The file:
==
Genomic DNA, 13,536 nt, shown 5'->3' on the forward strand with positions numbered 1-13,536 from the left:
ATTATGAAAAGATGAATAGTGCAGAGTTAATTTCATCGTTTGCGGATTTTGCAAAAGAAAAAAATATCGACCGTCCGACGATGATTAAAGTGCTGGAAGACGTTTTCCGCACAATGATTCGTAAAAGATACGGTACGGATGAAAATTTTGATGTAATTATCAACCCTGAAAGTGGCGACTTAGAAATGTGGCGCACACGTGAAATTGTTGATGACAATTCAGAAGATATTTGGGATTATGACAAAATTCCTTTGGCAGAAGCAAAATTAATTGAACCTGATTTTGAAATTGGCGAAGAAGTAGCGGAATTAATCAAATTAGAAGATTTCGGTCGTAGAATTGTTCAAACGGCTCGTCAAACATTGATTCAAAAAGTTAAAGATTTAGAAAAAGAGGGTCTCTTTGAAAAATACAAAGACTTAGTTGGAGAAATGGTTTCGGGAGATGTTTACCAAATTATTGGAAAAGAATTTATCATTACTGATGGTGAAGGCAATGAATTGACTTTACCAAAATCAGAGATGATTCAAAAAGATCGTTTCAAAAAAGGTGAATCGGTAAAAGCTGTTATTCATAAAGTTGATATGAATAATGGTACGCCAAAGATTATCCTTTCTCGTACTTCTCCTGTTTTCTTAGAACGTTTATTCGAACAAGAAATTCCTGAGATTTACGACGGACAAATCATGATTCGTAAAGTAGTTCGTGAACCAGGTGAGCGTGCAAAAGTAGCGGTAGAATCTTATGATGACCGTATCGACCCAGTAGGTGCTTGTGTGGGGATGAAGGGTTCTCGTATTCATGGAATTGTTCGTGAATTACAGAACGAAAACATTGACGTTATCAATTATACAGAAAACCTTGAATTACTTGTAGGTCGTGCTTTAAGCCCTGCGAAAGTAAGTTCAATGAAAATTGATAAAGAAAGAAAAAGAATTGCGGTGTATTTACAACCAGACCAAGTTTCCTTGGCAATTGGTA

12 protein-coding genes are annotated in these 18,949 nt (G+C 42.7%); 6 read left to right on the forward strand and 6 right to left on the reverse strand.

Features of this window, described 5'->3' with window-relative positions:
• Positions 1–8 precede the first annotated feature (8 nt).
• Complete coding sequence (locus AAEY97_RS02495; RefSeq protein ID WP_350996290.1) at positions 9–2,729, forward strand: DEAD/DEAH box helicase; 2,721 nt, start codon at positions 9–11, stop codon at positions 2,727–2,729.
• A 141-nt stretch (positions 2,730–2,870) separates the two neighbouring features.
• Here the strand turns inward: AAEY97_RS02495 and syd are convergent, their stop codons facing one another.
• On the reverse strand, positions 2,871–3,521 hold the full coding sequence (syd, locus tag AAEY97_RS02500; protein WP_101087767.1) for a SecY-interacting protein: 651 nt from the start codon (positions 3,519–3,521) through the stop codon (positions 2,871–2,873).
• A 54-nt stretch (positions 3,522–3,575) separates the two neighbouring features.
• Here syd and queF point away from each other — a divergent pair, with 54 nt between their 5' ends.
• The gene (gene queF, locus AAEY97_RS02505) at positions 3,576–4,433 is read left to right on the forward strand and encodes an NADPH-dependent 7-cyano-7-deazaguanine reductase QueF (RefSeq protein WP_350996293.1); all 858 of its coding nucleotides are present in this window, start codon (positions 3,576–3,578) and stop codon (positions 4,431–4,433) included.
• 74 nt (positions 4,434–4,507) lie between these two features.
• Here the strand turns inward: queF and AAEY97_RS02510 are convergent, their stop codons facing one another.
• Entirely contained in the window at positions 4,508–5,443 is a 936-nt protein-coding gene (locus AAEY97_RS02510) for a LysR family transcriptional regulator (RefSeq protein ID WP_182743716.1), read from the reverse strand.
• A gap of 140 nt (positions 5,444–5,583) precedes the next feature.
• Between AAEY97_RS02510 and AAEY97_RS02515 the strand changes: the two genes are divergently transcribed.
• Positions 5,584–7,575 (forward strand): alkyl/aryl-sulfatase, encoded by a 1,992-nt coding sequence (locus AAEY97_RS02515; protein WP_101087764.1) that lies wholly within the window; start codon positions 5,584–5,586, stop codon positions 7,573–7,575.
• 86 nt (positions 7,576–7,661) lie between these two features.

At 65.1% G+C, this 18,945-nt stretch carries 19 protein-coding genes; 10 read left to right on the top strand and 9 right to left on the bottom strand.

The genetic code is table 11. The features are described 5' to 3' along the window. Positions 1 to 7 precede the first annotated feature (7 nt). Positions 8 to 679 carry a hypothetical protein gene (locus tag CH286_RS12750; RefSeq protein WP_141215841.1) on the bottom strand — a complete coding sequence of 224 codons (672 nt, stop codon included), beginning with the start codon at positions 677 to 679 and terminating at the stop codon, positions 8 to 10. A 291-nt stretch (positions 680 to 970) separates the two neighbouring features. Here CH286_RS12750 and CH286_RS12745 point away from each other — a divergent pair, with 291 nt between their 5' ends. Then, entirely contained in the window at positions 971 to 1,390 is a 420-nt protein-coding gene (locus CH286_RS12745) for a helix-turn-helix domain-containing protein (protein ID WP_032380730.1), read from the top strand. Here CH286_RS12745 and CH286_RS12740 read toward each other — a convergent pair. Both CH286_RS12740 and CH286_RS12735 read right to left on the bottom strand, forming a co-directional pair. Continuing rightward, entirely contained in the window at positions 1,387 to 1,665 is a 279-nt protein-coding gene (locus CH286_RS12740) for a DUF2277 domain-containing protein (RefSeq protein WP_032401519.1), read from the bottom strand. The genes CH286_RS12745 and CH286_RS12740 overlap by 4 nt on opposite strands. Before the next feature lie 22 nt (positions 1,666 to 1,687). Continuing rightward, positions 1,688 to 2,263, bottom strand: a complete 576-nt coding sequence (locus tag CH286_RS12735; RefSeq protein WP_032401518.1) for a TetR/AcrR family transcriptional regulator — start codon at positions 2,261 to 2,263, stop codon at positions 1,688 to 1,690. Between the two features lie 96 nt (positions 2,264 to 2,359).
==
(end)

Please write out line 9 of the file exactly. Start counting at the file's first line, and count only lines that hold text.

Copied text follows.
• On the reverse strand, positions 2,871–3,521 hold the full coding sequence (syd, locus tag AAEY97_RS02500; protein WP_101087767.1) for a SecY-interacting protein: 651 nt from the start codon (positions 3,519–3,521) through the stop codon (positions 2,871–2,873).